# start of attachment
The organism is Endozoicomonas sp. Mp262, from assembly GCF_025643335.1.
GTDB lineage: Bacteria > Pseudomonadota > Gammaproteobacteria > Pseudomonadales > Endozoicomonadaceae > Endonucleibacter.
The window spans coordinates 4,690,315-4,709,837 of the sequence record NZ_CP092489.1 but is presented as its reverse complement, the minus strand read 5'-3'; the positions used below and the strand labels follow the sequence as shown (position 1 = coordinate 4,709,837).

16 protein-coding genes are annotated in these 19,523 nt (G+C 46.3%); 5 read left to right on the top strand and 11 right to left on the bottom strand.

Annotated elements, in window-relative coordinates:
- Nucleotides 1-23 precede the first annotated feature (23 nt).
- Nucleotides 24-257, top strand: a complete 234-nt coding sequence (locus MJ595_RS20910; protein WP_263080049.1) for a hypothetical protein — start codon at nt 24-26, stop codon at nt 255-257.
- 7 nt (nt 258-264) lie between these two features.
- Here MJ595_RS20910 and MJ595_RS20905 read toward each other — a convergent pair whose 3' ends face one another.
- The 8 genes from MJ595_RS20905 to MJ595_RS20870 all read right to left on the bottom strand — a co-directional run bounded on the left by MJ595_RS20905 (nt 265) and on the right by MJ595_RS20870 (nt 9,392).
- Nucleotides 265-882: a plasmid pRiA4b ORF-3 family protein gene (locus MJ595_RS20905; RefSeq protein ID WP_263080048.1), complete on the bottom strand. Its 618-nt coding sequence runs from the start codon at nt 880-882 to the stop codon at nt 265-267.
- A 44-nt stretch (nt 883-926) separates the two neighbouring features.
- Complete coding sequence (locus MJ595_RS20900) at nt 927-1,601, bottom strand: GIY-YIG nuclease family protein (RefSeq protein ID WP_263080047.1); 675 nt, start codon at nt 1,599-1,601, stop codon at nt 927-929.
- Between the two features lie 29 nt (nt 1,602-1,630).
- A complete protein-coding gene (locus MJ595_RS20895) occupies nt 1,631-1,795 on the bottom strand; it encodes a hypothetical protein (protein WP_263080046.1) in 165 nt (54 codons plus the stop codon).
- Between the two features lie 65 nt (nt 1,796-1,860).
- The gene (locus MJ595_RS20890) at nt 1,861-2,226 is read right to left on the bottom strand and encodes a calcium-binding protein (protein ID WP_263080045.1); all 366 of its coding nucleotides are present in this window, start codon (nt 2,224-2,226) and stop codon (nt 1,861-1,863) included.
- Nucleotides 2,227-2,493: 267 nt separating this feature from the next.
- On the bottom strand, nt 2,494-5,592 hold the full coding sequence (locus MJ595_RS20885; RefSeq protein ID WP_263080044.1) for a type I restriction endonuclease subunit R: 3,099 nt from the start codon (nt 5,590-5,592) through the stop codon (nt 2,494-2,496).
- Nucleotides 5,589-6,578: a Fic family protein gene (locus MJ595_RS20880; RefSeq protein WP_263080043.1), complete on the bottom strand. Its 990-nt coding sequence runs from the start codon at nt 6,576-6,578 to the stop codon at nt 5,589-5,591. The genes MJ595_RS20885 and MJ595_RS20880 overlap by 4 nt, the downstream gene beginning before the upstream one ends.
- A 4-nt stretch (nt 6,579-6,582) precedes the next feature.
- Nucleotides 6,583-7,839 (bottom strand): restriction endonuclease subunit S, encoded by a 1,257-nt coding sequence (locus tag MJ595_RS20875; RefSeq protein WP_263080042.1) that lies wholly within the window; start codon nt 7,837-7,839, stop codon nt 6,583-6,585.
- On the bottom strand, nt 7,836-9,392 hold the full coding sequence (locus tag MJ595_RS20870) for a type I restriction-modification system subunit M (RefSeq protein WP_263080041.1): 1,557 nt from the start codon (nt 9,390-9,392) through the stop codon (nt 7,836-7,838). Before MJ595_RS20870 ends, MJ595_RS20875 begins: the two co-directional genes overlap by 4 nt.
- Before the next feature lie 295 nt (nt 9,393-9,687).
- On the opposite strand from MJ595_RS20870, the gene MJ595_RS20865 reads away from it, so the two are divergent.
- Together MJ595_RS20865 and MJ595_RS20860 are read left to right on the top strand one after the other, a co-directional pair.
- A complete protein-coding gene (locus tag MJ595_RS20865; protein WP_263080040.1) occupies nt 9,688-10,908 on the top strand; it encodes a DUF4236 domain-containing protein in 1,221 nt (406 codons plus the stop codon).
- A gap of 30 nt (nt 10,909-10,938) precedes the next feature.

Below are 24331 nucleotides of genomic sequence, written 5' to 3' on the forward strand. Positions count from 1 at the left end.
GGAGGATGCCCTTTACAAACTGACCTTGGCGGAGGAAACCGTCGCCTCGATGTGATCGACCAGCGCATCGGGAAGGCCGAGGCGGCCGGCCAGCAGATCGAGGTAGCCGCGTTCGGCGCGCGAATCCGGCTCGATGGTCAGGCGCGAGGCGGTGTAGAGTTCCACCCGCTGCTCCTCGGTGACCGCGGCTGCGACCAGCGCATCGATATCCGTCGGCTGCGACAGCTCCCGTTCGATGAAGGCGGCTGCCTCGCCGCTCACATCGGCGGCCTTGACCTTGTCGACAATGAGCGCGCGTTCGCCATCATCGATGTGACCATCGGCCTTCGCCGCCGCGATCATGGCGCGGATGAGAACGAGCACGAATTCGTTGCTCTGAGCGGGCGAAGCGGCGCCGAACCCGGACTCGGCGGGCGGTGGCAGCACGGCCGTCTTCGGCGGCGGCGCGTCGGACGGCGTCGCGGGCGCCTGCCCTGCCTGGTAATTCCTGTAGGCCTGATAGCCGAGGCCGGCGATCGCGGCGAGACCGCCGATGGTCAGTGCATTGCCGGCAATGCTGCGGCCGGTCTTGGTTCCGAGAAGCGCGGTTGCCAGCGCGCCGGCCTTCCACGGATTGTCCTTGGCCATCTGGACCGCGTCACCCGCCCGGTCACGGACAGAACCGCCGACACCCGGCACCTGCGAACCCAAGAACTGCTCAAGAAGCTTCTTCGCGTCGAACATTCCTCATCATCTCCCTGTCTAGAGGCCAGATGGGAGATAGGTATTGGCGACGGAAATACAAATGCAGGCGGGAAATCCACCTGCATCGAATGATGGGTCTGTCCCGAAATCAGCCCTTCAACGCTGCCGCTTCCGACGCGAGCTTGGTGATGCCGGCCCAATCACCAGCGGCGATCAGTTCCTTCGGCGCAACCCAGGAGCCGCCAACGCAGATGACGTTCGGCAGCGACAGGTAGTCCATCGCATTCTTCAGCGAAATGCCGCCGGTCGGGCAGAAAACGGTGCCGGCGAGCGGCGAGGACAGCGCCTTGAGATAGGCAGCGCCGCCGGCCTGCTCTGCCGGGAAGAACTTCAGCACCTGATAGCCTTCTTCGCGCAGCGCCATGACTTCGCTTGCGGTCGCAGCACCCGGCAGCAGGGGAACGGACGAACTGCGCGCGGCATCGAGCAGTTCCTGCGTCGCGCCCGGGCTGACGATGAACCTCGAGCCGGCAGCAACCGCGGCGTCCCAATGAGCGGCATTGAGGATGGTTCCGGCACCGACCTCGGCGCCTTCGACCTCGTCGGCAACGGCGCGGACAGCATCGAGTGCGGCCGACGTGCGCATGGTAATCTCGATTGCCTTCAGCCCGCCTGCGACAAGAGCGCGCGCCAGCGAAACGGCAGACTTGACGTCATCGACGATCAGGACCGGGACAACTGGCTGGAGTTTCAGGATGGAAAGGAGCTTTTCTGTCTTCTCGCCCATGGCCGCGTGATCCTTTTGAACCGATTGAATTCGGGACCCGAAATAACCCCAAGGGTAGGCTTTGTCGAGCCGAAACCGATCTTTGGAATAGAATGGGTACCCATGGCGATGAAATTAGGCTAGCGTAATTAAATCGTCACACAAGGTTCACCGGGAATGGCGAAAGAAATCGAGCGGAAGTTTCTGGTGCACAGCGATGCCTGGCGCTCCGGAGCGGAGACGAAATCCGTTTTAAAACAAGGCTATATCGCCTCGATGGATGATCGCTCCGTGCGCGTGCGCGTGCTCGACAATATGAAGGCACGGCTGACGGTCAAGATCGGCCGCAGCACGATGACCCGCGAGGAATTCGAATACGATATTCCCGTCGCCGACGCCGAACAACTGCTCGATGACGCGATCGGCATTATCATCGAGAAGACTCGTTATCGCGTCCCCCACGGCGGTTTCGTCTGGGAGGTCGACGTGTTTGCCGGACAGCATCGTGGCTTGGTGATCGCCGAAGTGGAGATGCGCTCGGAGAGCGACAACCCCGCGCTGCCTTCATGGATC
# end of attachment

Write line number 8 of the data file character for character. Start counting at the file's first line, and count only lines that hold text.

- 7 nt (nt 258-264) lie between these two features.